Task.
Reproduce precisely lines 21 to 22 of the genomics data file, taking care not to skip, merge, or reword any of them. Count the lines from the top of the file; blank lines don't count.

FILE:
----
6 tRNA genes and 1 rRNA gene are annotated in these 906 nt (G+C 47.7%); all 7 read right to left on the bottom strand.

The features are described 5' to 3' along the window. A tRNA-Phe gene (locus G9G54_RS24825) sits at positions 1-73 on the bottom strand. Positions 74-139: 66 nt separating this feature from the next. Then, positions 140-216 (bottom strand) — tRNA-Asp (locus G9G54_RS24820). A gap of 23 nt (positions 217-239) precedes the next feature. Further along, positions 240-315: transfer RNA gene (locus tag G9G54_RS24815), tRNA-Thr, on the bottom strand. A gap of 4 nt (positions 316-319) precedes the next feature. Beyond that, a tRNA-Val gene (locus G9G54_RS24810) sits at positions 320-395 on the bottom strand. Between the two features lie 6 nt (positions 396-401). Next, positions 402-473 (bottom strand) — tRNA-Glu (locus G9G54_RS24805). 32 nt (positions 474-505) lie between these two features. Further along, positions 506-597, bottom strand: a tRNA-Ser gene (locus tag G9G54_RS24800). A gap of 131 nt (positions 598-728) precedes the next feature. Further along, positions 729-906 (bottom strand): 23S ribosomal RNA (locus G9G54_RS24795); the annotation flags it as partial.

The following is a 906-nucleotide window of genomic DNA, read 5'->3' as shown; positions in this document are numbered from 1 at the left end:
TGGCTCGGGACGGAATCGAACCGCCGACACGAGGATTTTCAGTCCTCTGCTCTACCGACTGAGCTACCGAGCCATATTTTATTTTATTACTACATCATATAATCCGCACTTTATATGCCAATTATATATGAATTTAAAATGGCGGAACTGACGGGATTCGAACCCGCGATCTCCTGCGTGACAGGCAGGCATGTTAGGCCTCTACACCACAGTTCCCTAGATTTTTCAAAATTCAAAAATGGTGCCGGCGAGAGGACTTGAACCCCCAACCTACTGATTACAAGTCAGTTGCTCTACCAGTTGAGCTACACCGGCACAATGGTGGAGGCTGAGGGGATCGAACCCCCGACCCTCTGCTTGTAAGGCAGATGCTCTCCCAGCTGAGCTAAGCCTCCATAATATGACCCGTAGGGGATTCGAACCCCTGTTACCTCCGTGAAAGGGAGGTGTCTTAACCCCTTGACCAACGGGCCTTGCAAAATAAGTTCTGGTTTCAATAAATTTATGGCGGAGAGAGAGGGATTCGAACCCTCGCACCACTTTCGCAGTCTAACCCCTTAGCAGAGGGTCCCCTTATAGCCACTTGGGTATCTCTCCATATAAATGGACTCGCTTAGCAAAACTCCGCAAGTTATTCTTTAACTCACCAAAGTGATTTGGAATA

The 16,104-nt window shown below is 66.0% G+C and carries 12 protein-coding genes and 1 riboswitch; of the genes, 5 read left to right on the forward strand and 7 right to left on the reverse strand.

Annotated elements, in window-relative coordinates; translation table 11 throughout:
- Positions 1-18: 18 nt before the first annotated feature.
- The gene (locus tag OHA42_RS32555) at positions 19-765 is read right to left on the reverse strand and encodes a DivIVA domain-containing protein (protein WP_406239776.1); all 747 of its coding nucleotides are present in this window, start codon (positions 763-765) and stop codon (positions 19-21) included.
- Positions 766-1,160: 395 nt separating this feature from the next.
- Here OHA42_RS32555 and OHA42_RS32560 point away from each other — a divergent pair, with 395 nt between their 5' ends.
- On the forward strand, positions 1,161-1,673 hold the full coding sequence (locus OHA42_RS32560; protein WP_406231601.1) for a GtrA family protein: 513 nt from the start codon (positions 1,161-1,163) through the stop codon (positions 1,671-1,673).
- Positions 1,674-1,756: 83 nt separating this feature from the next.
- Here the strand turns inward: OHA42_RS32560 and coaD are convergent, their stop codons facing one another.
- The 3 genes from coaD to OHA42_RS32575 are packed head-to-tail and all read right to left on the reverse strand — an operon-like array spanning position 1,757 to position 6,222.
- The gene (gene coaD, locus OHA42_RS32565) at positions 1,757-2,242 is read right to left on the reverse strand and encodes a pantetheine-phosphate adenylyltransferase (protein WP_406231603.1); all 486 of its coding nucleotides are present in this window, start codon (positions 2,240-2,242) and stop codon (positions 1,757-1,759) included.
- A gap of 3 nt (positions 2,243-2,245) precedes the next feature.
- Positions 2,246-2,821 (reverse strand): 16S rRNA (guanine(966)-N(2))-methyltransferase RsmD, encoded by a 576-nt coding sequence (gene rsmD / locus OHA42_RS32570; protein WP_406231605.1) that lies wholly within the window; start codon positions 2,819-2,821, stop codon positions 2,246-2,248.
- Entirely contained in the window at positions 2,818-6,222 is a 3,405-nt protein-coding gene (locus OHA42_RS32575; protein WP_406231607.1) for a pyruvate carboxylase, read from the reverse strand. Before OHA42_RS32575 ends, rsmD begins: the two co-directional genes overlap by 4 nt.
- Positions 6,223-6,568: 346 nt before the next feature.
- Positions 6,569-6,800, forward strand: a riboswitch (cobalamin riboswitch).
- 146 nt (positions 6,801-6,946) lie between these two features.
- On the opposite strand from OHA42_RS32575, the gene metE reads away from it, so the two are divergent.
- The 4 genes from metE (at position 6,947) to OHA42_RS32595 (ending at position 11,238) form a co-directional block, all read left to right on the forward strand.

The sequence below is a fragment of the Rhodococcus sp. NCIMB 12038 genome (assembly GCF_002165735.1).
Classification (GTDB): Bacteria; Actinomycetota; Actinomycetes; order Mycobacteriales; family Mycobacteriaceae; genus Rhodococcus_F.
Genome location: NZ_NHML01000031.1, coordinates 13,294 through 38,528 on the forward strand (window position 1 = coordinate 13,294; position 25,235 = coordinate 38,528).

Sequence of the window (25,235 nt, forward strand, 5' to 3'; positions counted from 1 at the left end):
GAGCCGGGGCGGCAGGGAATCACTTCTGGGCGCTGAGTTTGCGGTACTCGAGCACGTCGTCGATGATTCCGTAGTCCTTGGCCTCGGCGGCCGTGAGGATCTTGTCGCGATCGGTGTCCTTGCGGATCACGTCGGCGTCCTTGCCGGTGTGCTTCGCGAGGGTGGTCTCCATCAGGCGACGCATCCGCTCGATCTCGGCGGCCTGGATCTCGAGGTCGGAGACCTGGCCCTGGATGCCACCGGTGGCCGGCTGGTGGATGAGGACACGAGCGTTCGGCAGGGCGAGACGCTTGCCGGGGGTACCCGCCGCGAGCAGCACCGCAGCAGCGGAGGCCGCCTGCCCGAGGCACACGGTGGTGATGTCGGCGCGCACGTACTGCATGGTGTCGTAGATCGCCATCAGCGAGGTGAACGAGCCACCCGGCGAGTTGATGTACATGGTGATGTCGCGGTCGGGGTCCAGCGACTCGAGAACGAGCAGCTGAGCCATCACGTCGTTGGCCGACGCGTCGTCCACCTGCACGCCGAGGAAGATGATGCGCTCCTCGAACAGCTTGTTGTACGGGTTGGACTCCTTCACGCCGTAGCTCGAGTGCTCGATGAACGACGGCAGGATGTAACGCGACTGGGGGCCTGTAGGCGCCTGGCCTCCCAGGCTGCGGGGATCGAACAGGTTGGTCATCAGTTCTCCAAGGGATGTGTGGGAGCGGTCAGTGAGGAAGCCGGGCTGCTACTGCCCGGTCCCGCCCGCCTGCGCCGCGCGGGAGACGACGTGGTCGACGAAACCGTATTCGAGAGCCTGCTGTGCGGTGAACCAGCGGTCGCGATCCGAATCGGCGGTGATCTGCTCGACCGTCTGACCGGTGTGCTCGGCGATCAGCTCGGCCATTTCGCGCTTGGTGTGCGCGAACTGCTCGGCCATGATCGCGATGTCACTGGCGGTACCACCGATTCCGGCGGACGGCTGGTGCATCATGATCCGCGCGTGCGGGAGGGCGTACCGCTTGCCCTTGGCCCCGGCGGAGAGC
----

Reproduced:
- 146 nt (positions 6,801-6,946) lie between these two features.
- On the opposite strand from OHA42_RS32575, the gene metE reads away from it, so the two are divergent.